Asked about why Mitchell might have been confused or received incorrect information about the new voter ID law, Leatherwood said only that the provision that allows for the use of state employee IDs is “pretty straight-forward.”

He said staff would be contacting Mitchell to get to the bottom of the miscommunication.

 According to the law, a State-issued ID should have allowed her to vote.  But for some reason, she was still told it was unacceptable.  And at virtually every step of her subsequent journey into state government, she was unable to obtain another ostensibly acceptable form of Voter ID.  Perhaps the clerk she was dealing with was misinformed.  Fine.  I agree that laws shouldn’t live and die by the mistakes of one inept State clerk.  But a mistaken clerk has the power to disenfranchise someone the same as any procedural hurdle.  These sort of “mistakes” are exactly the types of things that I was talking about when I said that “no law can ever perfectly account or the multifarious vicissitudes of human experience.”  That includes not only the people affected by the law, but the people in charge of enforcing the law.  Lay persons attempting to vote will inevitably discover themselves to be out of conformity with the law for one reason or another, and as a result, will be disenfranchised.  The experience of a 93-year old woman in Tennessee is one of many actual and possible examples of voters being disenfranchised by Voter ID laws.  Consider the statistics from Ohio (cited by a Texas newspaper, whose Voter ID law you mention later in your post):

Recently, election experts at Rutgers and Ohio State universities found that states that had implemented voter ID laws saw a 3 percent across-the-board reduction in voter turnout during the 2004 presidential election. The drop was worse among minorities: African-American turnout was depressed by 5.7 percent and Hispanic turnout was depressed by 10 percent.

This is quantifiable voter disenfranchisement.  People vote less when Voter ID laws go into effect.  One might argue that this drop in turn-out is a result of fraudulent votes being filtered out, but good luck arguing that up to 5.7% of eligible African Americans and 10% of eligible Hispanics are fraudulent voters, much less 3% of the general population (I’m not implying you would, but I wanted to get out ahead of this objection before it was raised).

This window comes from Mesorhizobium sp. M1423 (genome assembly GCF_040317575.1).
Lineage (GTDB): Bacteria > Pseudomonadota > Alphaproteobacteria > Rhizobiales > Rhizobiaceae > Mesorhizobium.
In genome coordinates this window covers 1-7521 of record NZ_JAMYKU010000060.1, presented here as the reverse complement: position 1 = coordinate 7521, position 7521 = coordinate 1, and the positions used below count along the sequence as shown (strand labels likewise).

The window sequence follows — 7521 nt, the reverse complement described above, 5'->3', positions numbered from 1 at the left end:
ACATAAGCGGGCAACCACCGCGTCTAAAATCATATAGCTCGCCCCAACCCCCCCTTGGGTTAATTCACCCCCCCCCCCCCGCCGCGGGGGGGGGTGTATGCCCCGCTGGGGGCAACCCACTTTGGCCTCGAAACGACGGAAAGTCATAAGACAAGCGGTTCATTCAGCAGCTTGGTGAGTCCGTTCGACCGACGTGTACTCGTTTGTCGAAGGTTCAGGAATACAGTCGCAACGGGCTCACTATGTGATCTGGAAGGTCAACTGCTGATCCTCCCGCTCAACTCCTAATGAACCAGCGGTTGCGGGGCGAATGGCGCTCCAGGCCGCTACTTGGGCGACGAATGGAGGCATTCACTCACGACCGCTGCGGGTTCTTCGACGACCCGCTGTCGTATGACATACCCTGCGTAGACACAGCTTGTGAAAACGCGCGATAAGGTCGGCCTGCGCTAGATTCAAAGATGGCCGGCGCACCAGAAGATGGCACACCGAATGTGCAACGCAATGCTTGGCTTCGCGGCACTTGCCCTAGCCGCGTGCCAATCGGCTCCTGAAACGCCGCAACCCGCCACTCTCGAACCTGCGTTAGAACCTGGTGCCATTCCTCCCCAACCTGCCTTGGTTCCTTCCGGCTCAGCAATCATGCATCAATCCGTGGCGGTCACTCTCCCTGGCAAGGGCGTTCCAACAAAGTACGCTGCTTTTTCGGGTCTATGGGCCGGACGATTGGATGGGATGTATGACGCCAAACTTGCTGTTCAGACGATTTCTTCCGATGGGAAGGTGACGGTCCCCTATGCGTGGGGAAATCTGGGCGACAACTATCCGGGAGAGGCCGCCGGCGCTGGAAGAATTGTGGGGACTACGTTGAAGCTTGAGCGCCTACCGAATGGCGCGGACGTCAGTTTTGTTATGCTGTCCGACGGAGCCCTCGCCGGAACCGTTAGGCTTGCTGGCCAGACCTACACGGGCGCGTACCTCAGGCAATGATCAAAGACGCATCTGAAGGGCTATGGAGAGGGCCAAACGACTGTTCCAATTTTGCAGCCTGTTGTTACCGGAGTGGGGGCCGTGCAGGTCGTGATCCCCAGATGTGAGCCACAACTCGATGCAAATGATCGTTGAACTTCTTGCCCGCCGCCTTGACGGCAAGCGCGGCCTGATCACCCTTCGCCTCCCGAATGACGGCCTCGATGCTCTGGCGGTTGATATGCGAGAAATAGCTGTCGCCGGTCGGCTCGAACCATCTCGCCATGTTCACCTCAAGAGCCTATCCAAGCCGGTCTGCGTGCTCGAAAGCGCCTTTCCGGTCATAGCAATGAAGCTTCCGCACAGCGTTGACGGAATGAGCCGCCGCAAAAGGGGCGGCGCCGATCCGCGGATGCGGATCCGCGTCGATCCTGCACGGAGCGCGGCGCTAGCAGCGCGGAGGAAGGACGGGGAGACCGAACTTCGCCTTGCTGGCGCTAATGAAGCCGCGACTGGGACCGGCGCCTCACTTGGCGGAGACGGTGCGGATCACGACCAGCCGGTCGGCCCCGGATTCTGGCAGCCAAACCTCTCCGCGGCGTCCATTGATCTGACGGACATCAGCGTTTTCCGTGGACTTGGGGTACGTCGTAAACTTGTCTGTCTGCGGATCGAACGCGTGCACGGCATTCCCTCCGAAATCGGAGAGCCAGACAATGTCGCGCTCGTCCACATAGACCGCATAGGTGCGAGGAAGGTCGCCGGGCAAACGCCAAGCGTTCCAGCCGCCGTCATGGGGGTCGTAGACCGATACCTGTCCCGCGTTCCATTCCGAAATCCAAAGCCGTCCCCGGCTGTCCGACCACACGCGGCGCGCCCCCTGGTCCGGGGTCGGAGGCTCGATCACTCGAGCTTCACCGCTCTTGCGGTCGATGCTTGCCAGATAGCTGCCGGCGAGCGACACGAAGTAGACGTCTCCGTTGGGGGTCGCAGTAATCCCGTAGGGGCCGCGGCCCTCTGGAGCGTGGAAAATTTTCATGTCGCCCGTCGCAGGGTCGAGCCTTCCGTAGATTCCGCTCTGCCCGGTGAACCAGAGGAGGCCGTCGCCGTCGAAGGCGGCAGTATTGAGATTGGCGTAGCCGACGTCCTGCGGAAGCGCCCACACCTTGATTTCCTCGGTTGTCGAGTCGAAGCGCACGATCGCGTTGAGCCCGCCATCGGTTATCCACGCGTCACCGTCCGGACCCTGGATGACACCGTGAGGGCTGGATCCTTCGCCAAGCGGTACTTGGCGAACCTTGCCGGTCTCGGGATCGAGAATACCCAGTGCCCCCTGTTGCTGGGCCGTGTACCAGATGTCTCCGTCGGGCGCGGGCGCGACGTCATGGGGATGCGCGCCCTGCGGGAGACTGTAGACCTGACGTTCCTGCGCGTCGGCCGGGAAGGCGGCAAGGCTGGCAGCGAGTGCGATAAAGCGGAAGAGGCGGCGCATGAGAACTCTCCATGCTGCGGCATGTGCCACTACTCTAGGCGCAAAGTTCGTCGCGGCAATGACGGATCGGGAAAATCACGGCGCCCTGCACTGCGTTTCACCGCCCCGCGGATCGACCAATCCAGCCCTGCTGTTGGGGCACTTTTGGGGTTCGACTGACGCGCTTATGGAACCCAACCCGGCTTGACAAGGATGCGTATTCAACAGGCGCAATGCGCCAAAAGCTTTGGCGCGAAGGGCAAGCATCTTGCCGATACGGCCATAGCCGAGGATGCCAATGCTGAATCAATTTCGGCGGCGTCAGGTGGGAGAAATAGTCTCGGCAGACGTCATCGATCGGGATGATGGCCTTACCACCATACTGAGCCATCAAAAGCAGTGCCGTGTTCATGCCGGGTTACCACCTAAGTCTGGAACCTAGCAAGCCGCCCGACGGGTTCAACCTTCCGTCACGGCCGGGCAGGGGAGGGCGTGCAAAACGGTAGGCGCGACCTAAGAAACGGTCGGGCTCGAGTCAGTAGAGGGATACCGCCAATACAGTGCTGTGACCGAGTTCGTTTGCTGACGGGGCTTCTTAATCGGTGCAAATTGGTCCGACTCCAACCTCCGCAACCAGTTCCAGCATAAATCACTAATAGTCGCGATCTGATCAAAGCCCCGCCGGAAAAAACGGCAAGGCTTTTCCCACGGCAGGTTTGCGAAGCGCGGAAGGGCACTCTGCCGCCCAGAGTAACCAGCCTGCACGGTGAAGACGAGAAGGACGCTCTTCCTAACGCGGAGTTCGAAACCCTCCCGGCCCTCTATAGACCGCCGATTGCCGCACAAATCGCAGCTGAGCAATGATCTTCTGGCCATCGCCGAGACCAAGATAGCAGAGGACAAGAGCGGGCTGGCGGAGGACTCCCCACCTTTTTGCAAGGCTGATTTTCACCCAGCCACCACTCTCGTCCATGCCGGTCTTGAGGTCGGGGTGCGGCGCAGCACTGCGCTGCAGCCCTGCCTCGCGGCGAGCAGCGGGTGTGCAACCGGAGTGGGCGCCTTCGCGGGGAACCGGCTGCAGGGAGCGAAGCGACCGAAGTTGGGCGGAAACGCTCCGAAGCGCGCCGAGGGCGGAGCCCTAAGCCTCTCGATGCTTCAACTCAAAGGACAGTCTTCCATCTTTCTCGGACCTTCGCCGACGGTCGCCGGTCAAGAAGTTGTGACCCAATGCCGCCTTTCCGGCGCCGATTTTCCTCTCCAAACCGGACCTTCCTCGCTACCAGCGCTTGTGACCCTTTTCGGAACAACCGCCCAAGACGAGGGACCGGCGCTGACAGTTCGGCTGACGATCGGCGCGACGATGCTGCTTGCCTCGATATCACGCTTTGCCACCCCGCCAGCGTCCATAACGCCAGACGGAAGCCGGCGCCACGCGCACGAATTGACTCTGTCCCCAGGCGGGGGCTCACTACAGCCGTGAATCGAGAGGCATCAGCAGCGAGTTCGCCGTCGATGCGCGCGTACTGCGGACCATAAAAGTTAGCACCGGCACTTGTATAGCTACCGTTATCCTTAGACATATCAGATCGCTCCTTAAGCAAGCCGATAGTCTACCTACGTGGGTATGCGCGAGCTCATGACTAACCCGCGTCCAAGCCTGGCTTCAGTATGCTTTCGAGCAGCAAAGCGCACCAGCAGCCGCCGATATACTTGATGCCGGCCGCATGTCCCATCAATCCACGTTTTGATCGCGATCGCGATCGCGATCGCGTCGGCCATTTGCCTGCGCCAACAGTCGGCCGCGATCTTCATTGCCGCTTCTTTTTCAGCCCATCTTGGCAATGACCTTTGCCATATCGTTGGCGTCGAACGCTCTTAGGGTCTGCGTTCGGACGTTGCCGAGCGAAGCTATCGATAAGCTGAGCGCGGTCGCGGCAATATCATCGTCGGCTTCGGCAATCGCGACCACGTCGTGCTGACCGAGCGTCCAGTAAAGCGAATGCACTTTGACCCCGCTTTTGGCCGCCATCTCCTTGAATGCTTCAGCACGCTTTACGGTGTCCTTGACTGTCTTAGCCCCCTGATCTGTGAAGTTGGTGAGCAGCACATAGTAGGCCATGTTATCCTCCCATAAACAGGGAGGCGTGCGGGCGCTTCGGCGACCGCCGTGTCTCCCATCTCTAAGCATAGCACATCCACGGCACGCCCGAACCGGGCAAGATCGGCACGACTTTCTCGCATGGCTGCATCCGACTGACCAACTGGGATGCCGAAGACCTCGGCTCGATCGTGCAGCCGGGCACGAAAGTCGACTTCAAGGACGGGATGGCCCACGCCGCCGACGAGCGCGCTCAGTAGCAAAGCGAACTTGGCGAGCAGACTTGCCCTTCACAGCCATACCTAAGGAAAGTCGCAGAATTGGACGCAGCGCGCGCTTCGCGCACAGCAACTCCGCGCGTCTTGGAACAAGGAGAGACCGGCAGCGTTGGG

I also want to mention that the Texas newspaper cited above goes on to point out studies in California, New Mexico and Washington which found that voters over 65 were 8% less likely to have a driver’s license than younger voters.  In other words, there’s a sub-stratum of senior citizens in each of these states that would have to go out and pay for a driver’s license (or State-issued ID card) just to exercise their right to vote.  This amounts to a De Facto poll tax: these people have no reason to pay for a Driver’s license or State ID card other than to be eligible to vote.  They shouldn’t have to pay for the privilege to vote, anymore than your son had to when he sent in his absentee ballots, which you mention later in your post.

Further points:

Supposedly “many students don’t have” either a drivers license or a passport.  Really?  Many students don’t have a drivers license?  I’ll agree many don’t have a passport but I don’t know many college students aged 18 - 22 who don’t have a drivers license.

Many who do implies some who don’t.  Again, we’re not talking about a phenomenon that will disenfranchise wide swathes of the population.  But even if we grant that only 0.5% of eligible voters nationally in the country would be disenfranchised by Voter ID laws, that’s roughly 1,090,271 Americans, using the 2010 Voter-Eligible Population.  Over one million people disenfranchised.  And of course, the problem here will not inure necessarily from students not having driver’s licenses, but being ineligible to vote because they have an out-of-state driver’s license.  Though you address this later in your post: